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Former Bush official calls for carbon tax

Former Treasury Secretary under George W. Bush, Hank Paulson, is calling for a carbon tax on the nation's biggest polluters.

In a New York Times op-ed piece Saturday, Paulson compared climate change to the financial crisis of 2008.

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"If there’s one thing I’ve learned throughout my work in finance, government and conservation, it is to act before problems become too big to manage," Paulson said.

He went on to explain that if the U.S. does not act swiftly in mitigating the impacts of climate change then the "climate bubble" will burst.

"For too many years, we failed to rein in the excesses building up in the nation’s financial markets. When the credit bubble burst in 2008, the damage was devastating. Millions suffered," Paulson said. "We’re making the same mistake today with climate change. We’re staring down a climate bubble that poses enormous risks to both our environment and economy."

Paulson stressed that despite disagreement from the Republican part, of which he is a member, they should consider the "economic risks of doing nothing."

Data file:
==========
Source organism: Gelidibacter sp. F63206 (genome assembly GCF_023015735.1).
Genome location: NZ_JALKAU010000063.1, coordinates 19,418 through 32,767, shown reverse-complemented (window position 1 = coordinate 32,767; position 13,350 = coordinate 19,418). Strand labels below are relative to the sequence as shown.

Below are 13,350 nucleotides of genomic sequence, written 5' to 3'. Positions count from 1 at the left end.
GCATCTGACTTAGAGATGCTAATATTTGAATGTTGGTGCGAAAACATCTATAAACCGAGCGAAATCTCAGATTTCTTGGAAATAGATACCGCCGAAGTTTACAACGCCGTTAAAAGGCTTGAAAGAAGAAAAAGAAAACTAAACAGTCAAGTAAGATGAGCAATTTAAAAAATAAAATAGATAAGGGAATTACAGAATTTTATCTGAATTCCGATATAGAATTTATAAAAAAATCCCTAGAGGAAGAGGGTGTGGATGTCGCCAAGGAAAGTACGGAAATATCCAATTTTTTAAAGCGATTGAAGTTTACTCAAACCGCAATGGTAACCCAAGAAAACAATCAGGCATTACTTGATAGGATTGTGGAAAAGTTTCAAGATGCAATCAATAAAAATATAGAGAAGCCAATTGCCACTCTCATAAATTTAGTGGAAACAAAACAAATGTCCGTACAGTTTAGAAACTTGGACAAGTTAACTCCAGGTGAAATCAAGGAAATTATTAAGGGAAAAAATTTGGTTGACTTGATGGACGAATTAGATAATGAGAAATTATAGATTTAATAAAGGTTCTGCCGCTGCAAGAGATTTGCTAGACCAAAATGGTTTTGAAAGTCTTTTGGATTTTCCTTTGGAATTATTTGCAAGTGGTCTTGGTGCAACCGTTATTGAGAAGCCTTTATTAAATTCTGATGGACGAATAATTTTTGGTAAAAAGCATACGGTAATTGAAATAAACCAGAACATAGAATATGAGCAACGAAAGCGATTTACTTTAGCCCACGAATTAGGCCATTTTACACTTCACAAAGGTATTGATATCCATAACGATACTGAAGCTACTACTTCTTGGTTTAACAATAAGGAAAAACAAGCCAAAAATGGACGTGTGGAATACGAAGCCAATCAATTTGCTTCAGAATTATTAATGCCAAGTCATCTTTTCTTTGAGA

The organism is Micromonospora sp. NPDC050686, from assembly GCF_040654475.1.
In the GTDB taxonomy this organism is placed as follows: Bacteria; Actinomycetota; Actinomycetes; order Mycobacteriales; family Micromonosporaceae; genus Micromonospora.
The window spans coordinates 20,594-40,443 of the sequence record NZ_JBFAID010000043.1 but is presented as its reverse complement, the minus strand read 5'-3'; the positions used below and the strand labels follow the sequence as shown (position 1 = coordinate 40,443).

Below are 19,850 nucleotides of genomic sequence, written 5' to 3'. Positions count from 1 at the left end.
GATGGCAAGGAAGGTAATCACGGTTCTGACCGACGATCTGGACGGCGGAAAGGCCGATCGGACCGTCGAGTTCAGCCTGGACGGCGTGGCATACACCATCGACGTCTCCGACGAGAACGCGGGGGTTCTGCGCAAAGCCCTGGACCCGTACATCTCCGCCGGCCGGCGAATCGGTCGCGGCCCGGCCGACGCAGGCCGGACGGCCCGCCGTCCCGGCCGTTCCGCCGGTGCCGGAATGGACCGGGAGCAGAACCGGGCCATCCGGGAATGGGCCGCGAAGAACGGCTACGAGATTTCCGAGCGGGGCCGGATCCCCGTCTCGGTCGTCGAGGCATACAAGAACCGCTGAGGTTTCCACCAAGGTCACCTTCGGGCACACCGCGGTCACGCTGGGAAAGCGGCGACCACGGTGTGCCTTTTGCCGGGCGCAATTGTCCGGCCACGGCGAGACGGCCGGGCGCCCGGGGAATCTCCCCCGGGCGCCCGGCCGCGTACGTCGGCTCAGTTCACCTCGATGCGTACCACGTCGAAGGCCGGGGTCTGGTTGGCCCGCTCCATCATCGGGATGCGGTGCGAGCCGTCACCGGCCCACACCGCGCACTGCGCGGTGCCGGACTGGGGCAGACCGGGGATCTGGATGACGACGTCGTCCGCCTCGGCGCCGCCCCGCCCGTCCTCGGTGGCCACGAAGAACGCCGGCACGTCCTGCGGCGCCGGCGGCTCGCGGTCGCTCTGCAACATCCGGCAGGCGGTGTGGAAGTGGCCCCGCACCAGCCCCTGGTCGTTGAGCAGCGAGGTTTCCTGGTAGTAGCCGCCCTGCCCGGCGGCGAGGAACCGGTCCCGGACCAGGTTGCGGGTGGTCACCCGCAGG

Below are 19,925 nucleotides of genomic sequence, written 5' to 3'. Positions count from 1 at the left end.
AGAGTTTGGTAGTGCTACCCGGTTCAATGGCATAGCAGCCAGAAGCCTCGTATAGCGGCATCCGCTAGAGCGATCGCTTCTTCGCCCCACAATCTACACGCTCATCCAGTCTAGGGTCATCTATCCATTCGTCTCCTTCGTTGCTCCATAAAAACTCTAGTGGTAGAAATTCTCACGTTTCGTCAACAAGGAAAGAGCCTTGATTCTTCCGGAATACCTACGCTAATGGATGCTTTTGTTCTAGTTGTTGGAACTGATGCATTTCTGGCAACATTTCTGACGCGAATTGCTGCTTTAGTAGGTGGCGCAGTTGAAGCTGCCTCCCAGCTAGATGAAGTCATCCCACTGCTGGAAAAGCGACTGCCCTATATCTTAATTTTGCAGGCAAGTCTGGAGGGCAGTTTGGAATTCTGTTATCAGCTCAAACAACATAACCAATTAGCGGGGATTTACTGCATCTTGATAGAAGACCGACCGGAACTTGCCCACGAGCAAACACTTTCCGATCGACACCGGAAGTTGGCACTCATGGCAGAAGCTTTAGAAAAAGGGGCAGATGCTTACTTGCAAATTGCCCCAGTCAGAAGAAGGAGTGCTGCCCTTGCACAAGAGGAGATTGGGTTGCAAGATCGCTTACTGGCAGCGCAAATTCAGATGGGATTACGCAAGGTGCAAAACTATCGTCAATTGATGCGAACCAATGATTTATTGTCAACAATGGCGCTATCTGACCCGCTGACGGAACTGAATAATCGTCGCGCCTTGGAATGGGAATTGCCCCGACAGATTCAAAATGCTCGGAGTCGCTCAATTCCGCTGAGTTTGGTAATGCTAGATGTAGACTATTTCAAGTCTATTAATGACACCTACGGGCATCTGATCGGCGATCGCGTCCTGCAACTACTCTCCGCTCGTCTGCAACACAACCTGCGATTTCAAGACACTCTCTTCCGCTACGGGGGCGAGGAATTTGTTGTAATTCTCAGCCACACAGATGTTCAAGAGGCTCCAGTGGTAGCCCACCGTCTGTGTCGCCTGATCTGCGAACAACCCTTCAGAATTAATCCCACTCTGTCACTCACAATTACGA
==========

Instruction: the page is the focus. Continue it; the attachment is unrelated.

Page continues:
The solution, he says, can be a conservative one.

"We can do this by putting a price on emissions of carbon dioxide — a carbon tax," Paulson said.

He's not alone in the Republican party.

Four former Environmental Protection Agency chiefs who all served under Republican presidents all agreed that the Republican solution to tackling climate change would be a carbon tax.

The four former EPA administrators served served under President Richard Nixon, Ronald Reagan, George H. W. Bush, and George W. Bush.

And now Paulson, who boasts he knows about risk after dealing with the credit bubble burst.

Paul concludes that climate change is the "challenge of our time," pressing lawmakers not to "ignore the climate bubble."

The op-ed comes on the heels of President Obama's proposal to cut carbon dioxide emissions from existing power plants, which Republicans in Congress have blasted as a "war on coal."

Republicans argue that the rules would hurt the economy and shutter coal plants across the U.S.